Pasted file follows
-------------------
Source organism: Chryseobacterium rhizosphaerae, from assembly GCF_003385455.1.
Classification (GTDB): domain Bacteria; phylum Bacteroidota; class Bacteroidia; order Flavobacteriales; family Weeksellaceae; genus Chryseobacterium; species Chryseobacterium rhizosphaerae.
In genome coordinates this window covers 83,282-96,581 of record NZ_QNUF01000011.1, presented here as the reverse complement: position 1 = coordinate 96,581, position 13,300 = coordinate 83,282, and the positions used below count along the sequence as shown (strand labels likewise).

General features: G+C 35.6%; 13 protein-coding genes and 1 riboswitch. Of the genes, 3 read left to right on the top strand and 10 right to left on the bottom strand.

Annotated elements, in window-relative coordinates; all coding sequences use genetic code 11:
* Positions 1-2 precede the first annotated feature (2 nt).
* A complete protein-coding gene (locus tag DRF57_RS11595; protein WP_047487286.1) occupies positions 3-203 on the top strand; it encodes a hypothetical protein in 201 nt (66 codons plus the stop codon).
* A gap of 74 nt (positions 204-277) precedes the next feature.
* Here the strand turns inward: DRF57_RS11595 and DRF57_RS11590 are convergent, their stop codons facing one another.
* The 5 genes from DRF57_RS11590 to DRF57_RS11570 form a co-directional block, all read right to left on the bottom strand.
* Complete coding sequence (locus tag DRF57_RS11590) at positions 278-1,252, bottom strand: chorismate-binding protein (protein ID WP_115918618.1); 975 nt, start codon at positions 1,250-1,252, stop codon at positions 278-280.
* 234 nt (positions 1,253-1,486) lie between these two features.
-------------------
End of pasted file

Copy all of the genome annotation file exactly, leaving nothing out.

Source organism: Chryseobacterium rhizosphaerae, from assembly GCF_003385455.1.
Classification (GTDB): domain Bacteria; phylum Bacteroidota; class Bacteroidia; order Flavobacteriales; family Weeksellaceae; genus Chryseobacterium; species Chryseobacterium rhizosphaerae.
In genome coordinates this window covers 83,282-96,581 of record NZ_QNUF01000011.1, presented here as the reverse complement: position 1 = coordinate 96,581, position 13,300 = coordinate 83,282, and the positions used below count along the sequence as shown (strand labels likewise).

General features: G+C 35.6%; 13 protein-coding genes and 1 riboswitch. Of the genes, 3 read left to right on the top strand and 10 right to left on the bottom strand.

Annotated elements, in window-relative coordinates; all coding sequences use genetic code 11:
* Positions 1-2 precede the first annotated feature (2 nt).
* A complete protein-coding gene (locus tag DRF57_RS11595; protein WP_047487286.1) occupies positions 3-203 on the top strand; it encodes a hypothetical protein in 201 nt (66 codons plus the stop codon).
* A gap of 74 nt (positions 204-277) precedes the next feature.
* Here the strand turns inward: DRF57_RS11595 and DRF57_RS11590 are convergent, their stop codons facing one another.
* The 5 genes from DRF57_RS11590 to DRF57_RS11570 form a co-directional block, all read right to left on the bottom strand.
* Complete coding sequence (locus tag DRF57_RS11590) at positions 278-1,252, bottom strand: chorismate-binding protein (protein ID WP_115918618.1); 975 nt, start codon at positions 1,250-1,252, stop codon at positions 278-280.
* 234 nt (positions 1,253-1,486) lie between these two features.